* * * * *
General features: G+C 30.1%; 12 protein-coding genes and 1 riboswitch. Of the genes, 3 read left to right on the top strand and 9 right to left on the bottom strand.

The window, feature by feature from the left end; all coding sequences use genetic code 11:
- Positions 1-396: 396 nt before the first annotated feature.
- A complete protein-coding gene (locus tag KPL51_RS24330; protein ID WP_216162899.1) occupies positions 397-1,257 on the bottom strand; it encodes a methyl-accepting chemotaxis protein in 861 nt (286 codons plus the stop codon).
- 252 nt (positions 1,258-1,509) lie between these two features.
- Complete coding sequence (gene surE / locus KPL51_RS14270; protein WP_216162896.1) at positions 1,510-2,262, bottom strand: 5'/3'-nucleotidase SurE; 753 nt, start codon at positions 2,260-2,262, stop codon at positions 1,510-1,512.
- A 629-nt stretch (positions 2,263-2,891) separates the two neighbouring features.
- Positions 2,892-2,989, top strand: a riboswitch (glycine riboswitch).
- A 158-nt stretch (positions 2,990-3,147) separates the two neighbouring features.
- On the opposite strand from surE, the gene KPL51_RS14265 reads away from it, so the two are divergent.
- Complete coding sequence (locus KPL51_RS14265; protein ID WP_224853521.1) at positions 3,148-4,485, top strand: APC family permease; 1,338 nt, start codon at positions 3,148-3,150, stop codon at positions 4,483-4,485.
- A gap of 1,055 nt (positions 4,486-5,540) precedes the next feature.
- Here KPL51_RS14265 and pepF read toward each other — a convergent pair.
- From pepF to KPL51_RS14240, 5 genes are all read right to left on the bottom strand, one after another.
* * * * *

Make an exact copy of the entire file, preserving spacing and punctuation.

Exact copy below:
General features: G+C 30.1%; 12 protein-coding genes and 1 riboswitch. Of the genes, 3 read left to right on the top strand and 9 right to left on the bottom strand.

The window, feature by feature from the left end; all coding sequences use genetic code 11:
- Positions 1-396: 396 nt before the first annotated feature.
- A complete protein-coding gene (locus tag KPL51_RS24330; protein ID WP_216162899.1) occupies positions 397-1,257 on the bottom strand; it encodes a methyl-accepting chemotaxis protein in 861 nt (286 codons plus the stop codon).
- 252 nt (positions 1,258-1,509) lie between these two features.
- Complete coding sequence (gene surE / locus KPL51_RS14270; protein WP_216162896.1) at positions 1,510-2,262, bottom strand: 5'/3'-nucleotidase SurE; 753 nt, start codon at positions 2,260-2,262, stop codon at positions 1,510-1,512.
- A 629-nt stretch (positions 2,263-2,891) separates the two neighbouring features.
- Positions 2,892-2,989, top strand: a riboswitch (glycine riboswitch).
- A 158-nt stretch (positions 2,990-3,147) separates the two neighbouring features.
- On the opposite strand from surE, the gene KPL51_RS14265 reads away from it, so the two are divergent.
- Complete coding sequence (locus KPL51_RS14265; protein ID WP_224853521.1) at positions 3,148-4,485, top strand: APC family permease; 1,338 nt, start codon at positions 3,148-3,150, stop codon at positions 4,483-4,485.
- A gap of 1,055 nt (positions 4,486-5,540) precedes the next feature.
- Here KPL51_RS14265 and pepF read toward each other — a convergent pair.
- From pepF to KPL51_RS14240, 5 genes are all read right to left on the bottom strand, one after another.